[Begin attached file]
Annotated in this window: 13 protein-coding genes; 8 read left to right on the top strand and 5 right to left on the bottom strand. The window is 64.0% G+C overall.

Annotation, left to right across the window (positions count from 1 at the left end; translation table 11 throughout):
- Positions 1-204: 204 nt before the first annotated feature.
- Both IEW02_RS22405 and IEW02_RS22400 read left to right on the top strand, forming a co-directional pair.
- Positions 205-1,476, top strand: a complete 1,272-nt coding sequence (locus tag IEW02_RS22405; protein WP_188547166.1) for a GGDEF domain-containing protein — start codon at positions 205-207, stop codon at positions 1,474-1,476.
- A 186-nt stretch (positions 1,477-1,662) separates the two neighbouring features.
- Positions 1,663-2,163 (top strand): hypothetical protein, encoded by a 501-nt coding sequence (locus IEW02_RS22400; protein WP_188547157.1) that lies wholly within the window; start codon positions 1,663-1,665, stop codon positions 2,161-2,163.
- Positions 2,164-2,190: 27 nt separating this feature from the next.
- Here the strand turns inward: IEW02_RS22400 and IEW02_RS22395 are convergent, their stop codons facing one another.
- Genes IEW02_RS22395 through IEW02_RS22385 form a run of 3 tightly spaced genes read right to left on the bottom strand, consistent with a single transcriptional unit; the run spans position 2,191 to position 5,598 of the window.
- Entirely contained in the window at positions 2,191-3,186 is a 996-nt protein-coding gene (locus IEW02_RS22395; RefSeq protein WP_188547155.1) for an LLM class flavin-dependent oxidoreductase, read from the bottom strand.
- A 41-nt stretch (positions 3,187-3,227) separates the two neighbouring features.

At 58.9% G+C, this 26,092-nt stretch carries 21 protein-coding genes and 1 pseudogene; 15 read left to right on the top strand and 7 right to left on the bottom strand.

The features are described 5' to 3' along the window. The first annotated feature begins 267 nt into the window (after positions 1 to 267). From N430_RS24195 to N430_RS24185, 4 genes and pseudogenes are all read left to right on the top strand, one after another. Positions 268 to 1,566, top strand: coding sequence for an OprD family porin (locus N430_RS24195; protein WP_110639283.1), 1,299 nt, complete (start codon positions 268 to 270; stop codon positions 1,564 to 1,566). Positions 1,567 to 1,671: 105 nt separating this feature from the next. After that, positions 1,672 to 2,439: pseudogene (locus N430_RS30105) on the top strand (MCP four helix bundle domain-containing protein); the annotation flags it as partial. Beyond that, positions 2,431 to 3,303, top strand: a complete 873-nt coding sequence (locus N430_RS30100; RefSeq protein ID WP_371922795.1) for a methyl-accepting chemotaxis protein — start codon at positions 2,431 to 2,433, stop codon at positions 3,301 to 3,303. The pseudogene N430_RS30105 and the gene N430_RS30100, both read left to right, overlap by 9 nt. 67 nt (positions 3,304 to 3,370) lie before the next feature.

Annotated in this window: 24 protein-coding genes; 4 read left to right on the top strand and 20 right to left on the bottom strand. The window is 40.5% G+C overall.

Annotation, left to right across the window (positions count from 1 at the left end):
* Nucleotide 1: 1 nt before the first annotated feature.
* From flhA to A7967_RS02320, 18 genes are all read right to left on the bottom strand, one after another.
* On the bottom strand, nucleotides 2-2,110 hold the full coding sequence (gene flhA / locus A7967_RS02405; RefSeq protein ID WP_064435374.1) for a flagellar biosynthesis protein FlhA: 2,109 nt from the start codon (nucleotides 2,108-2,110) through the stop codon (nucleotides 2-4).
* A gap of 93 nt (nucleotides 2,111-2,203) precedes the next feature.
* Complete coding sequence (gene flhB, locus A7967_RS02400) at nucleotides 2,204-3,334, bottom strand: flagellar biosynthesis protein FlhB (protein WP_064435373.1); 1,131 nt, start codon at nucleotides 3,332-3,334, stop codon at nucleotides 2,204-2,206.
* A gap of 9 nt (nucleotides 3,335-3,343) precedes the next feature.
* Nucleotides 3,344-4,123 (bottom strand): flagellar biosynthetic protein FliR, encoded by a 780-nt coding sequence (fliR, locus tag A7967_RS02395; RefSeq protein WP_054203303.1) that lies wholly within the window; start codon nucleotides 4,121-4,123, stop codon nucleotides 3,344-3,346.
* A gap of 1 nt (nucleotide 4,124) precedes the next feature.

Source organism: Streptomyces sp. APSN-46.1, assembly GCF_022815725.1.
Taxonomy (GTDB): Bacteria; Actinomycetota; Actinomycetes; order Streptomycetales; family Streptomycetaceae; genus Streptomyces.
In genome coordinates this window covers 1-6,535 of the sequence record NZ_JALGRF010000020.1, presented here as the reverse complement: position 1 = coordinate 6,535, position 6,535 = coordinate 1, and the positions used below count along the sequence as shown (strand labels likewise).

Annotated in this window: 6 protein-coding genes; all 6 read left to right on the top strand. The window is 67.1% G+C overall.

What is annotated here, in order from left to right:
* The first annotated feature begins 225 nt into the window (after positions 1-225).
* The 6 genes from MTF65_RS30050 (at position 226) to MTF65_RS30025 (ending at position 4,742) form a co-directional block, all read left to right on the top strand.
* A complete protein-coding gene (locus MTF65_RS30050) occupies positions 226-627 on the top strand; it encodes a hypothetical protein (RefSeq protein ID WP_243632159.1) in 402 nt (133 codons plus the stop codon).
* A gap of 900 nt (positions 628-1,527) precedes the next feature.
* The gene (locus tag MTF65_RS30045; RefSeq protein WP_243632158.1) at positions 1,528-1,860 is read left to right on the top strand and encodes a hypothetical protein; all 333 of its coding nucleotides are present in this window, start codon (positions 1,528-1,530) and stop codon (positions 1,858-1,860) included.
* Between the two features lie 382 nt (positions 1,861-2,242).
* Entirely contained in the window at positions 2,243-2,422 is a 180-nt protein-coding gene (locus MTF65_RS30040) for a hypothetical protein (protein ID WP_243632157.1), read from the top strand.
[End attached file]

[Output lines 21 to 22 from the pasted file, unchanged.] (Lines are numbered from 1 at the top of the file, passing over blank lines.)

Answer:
* Complete coding sequence (gene flhB, locus A7967_RS02400) at nucleotides 2,204-3,334, bottom strand: flagellar biosynthesis protein FlhB (protein WP_064435373.1); 1,131 nt, start codon at nucleotides 3,332-3,334, stop codon at nucleotides 2,204-2,206.
* A gap of 9 nt (nucleotides 3,335-3,343) precedes the next feature.